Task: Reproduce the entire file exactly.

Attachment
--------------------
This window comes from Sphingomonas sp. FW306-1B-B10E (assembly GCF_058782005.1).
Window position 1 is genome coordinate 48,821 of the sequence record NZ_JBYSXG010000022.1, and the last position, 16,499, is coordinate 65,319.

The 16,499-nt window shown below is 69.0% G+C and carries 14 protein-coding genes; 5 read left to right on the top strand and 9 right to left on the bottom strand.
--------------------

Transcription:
This window comes from Sphingomonas sp. FW306-1B-B10E (assembly GCF_058782005.1).
Window position 1 is genome coordinate 48,821 of the sequence record NZ_JBYSXG010000022.1, and the last position, 16,499, is coordinate 65,319.

The 16,499-nt window shown below is 69.0% G+C and carries 14 protein-coding genes; 5 read left to right on the top strand and 9 right to left on the bottom strand.